At CrowdTangle we’re always asked how people can roll out our tool within their (usually very large) organization. We get it, you’re finding all kinds of cool uses for CrowdTangle and want the rest of your company to do the same.

Dan Edström, development editor of social media at Swedish newspaper Expressen, led a rollout of CrowdTangle to over 150 people, and has tips on how you can do the same.

“Social media is a part of almost every operation in a newsroom today and everyone should at least have access to a tool that will help them with that,” Dan explains.



Best practices and updates on video and monetization

By: Nick Grudin, VP of Media Partnerships & Maria Angelidou-Smith, Product Management Director

We have previously shared that Facebook is prioritizing content that encourages meaningful interactions between people and videos that people seek out and return to regularly. Today we are sharing early best practices on how creators and publishers can align to these priorities while providing detail on some of the updates we are making to help content partners monetize this type of content.

Best practices for shows and videos
An engaged and loyal audience has both a meaningful connection to your content and to fellow viewers. This type of audience has a direct correlation with monetization – as their intent to engage with your video content grows, so too can your monetization opportunities. Some best practices for how to drive this kind of viewing behavior include:



How Condé Nast Built Communities Using Facebook Groups Across Eight Publications

By Simone Oliver, News Partnerships

After Condé Nast Traveler (CNT) published a March 2017 editorial package called Women Who Travel, the publication realized they had an untapped community of readers eager to engage more deeply with this subject. In response, they launched Women Who Travel, a Facebook Group run by CNT for female travel lovers to have conversations in a safe environment. In just a few months, membership ballooned. It’s currently above 56k members — 73% of whom are active in the group on a monthly basis.* “We wanted to explore a new social channel that might be able to bring something different, and develop niche communities,” says Molly McGlew, social media strategist at Condé Nast. “People actively choose to come here for this conversation. It’s so much more supportive and you can actually have dialogue.”

As this test group took off, McGlew and the wider Condé Nast social strategy team helped scale Facebook Groups across eight of Condé Nast’s brands including The New Yorker, Vanity Fair, Allure, BRIDES, Golf Digest, SELF and Teen Vogue. Each group is built around a niche passion related to the publication that runs it, and serves as a space for people to connect with each other and learn from the expertise of these publications. Groups from Vanity Fair’s Reel Women to The New Yorker Movie Club have become areas where editors, reporters, celebrity guests, and group members can have meaningful dialogue around a topic they’re passionate about. Not only has this helped inform editorial strategies for several publications, but it’s helped build a greater loyalty between group members and Condé Nast publications.

We’ll look at three different groups that Condé Nast runs, find out what their mission is, what kind of content they’re putting into the group or generating from it, and identify some key learnings for other publishers.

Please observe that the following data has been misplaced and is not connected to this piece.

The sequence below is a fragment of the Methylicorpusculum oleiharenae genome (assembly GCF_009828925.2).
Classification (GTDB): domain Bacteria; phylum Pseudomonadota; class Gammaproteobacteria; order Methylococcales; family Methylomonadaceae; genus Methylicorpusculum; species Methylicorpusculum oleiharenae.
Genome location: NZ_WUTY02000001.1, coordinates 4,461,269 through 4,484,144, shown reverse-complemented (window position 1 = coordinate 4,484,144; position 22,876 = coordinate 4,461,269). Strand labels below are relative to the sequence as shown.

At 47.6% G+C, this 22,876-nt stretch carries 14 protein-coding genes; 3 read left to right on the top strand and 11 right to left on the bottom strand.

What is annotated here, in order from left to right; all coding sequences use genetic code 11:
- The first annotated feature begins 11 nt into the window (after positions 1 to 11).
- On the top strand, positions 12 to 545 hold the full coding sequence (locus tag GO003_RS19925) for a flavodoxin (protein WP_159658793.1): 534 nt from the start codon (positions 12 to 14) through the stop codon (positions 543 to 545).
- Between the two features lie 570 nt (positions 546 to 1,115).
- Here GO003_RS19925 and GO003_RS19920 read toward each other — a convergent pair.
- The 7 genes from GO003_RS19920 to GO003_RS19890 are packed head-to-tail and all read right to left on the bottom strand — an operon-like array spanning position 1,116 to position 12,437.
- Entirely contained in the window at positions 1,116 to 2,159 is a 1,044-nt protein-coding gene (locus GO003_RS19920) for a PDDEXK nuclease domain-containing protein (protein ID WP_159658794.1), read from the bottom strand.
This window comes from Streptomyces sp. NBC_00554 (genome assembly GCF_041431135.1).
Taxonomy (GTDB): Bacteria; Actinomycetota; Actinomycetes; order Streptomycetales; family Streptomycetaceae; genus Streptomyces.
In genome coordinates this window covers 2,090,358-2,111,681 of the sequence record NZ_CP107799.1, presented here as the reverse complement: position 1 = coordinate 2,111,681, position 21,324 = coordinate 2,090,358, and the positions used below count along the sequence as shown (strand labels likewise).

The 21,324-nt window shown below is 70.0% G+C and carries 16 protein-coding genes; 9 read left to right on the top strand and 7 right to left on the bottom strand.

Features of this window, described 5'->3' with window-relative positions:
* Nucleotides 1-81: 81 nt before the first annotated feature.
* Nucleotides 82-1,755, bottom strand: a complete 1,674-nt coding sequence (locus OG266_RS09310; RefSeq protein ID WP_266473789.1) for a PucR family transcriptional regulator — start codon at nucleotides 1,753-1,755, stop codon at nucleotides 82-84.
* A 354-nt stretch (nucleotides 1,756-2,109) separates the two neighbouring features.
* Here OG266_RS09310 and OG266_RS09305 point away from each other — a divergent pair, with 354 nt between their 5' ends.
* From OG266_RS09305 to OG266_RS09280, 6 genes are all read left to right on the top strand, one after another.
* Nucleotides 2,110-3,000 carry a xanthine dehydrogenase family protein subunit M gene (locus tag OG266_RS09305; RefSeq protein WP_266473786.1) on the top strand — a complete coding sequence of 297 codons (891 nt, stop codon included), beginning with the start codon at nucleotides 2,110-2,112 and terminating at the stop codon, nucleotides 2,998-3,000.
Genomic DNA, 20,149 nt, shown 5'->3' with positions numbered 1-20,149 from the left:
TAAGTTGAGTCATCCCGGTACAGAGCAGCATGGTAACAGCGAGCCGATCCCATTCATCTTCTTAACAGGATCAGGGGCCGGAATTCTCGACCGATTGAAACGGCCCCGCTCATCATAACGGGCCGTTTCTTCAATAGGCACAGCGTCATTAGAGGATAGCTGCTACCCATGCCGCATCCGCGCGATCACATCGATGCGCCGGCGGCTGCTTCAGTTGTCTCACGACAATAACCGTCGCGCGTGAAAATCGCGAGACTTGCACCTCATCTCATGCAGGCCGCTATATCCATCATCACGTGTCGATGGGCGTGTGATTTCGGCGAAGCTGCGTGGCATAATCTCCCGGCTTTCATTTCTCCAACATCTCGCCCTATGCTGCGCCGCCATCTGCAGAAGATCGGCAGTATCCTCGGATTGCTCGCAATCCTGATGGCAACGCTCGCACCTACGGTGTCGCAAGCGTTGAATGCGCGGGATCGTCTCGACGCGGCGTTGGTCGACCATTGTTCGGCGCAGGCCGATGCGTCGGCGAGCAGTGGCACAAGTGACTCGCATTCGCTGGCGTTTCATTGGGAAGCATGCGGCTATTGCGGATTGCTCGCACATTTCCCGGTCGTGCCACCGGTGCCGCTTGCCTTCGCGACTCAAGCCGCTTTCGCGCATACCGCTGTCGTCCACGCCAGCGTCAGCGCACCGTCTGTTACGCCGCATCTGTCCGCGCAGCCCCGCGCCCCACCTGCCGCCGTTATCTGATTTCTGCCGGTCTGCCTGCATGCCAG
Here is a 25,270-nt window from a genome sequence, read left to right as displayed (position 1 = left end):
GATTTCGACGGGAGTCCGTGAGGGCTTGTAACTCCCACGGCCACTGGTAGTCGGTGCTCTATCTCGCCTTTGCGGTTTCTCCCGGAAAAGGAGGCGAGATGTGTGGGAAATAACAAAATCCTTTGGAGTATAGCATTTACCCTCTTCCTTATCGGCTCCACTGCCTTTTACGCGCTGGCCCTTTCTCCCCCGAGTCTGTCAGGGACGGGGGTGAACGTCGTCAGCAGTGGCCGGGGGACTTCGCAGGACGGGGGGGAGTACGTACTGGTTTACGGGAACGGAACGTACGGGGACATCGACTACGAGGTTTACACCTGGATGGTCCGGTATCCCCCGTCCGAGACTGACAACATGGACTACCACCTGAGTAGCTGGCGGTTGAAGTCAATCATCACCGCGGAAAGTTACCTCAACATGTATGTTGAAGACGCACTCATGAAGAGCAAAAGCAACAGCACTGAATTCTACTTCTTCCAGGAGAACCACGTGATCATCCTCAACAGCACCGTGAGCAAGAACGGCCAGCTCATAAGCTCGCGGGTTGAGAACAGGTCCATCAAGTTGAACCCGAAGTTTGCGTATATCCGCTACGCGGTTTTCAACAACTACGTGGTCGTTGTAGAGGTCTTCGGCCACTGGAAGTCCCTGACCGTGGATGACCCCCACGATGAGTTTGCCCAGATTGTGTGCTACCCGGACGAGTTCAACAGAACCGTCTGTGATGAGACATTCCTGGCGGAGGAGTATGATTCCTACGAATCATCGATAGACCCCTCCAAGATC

Inside The Local News Subscriptions Accelerator: How The Boston Globe Used Cliffhangers to Generate Email Leads

By Joseph Lichterman, Senior Business Associate, The Lenfest Institute

In November 2016, Boston Globe reporter Billy Baker published “The Power of Will,” a five-chapter story about a young boy with cancer and how his father worked tirelessly to try and find a cure.

Each chapter ended in a cliff-hanger, enticing readers to continue with the story. The Globe published all five chapters at once, but only subscribers had immediate access to the full narrative.

Readers who didn’t subscribe to the Globe could only read the first chapter, and the publisher then made subsequent chapters available to non-subscribers over the course of a few days.

There was one way, though, that readers who weren’t subscribers could gain immediate access to the full story: They could give the Globe their email address.



Spotlight on Local News: A Local Swedish Paper Connects Commuters and Affects Change Through Facebook Groups

By John Severinson, News Partnerships

Upsala Nya Tidning (UNT), a Swedish paper serving the city of Uppsala, wanted a better way to gain insight into the daily lives of their community. Specifically, they heard rumblings that the highly-touted train system that carries Uppsala’s commuters back and forth to Stockholm each day, had gotten too crowded and was falling behind schedule. The paper wanted to bring this large group of commuters together so they could share their stories with each other, and the paper could use this information to create meaningful journalism for the community.

UNT created the Facebook group “UNT pendlingskollen” (UNT commuter check up), to create a journalistic ecosystem around the daily challenges of the city’s commuters. It’s become a space for the 1,100 members to share real-time updates on train delays, and for UNT to have direct contact with sources. We talked with Jens Pettersson, Managing Editor, about how the group started, and how the journalism that’s come out of the group have led to tangible reforms and real world change for the city’s commuting population.


A Diverse Music Community is a Very Good Thing

By Tamara Hrivnak, Head of Music Business Development and Partnerships, Facebook

Independent artists and labels are an important part of a rich music tapestry. Each of their voices and sounds matter to people. And people matter to Facebook. We are excited to continue partnering with the independent community to build more ways to bring people together through music in user videos and new social features on Facebook, Instagram, Oculus and Messenger.